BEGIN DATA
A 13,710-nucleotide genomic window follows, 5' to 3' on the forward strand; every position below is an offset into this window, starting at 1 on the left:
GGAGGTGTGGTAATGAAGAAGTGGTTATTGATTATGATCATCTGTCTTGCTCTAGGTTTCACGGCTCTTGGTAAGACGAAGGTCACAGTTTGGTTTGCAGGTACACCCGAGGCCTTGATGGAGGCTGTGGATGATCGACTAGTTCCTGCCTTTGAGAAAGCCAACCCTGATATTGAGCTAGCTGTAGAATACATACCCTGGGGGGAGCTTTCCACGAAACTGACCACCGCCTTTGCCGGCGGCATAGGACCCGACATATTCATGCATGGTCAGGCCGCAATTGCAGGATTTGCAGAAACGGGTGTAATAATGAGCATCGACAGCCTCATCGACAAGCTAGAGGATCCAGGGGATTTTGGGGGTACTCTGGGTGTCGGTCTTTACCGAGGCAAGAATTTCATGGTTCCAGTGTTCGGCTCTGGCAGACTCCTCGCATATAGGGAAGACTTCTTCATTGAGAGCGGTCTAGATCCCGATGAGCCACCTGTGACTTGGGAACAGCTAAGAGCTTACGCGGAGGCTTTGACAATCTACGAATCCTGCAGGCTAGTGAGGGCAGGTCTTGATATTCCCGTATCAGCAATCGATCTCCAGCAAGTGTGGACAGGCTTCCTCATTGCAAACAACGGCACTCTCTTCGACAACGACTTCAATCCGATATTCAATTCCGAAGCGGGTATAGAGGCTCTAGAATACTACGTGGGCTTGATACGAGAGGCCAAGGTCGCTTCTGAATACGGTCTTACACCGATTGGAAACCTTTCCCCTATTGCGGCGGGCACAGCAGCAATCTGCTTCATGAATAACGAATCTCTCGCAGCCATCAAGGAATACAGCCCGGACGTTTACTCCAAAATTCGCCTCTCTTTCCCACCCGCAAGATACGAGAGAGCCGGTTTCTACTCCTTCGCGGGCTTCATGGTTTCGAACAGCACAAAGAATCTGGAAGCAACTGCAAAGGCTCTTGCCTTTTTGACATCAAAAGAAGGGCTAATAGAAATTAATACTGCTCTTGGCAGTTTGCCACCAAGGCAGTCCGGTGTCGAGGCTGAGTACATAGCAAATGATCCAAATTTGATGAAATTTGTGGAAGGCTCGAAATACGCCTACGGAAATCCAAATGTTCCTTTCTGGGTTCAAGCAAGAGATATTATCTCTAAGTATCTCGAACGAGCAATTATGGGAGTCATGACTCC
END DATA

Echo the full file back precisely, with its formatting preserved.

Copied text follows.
A 13,710-nucleotide genomic window follows, 5' to 3' on the forward strand; every position below is an offset into this window, starting at 1 on the left:
GGAGGTGTGGTAATGAAGAAGTGGTTATTGATTATGATCATCTGTCTTGCTCTAGGTTTCACGGCTCTTGGTAAGACGAAGGTCACAGTTTGGTTTGCAGGTACACCCGAGGCCTTGATGGAGGCTGTGGATGATCGACTAGTTCCTGCCTTTGAGAAAGCCAACCCTGATATTGAGCTAGCTGTAGAATACATACCCTGGGGGGAGCTTTCCACGAAACTGACCACCGCCTTTGCCGGCGGCATAGGACCCGACATATTCATGCATGGTCAGGCCGCAATTGCAGGATTTGCAGAAACGGGTGTAATAATGAGCATCGACAGCCTCATCGACAAGCTAGAGGATCCAGGGGATTTTGGGGGTACTCTGGGTGTCGGTCTTTACCGAGGCAAGAATTTCATGGTTCCAGTGTTCGGCTCTGGCAGACTCCTCGCATATAGGGAAGACTTCTTCATTGAGAGCGGTCTAGATCCCGATGAGCCACCTGTGACTTGGGAACAGCTAAGAGCTTACGCGGAGGCTTTGACAATCTACGAATCCTGCAGGCTAGTGAGGGCAGGTCTTGATATTCCCGTATCAGCAATCGATCTCCAGCAAGTGTGGACAGGCTTCCTCATTGCAAACAACGGCACTCTCTTCGACAACGACTTCAATCCGATATTCAATTCCGAAGCGGGTATAGAGGCTCTAGAATACTACGTGGGCTTGATACGAGAGGCCAAGGTCGCTTCTGAATACGGTCTTACACCGATTGGAAACCTTTCCCCTATTGCGGCGGGCACAGCAGCAATCTGCTTCATGAATAACGAATCTCTCGCAGCCATCAAGGAATACAGCCCGGACGTTTACTCCAAAATTCGCCTCTCTTTCCCACCCGCAAGATACGAGAGAGCCGGTTTCTACTCCTTCGCGGGCTTCATGGTTTCGAACAGCACAAAGAATCTGGAAGCAACTGCAAAGGCTCTTGCCTTTTTGACATCAAAAGAAGGGCTAATAGAAATTAATACTGCTCTTGGCAGTTTGCCACCAAGGCAGTCCGGTGTCGAGGCTGAGTACATAGCAAATGATCCAAATTTGATGAAATTTGTGGAAGGCTCGAAATACGCCTACGGAAATCCAAATGTTCCTTTCTGGGTTCAAGCAAGAGATATTATCTCTAAGTATCTCGAACGAGCAATTATGGGAGTCATGACTCC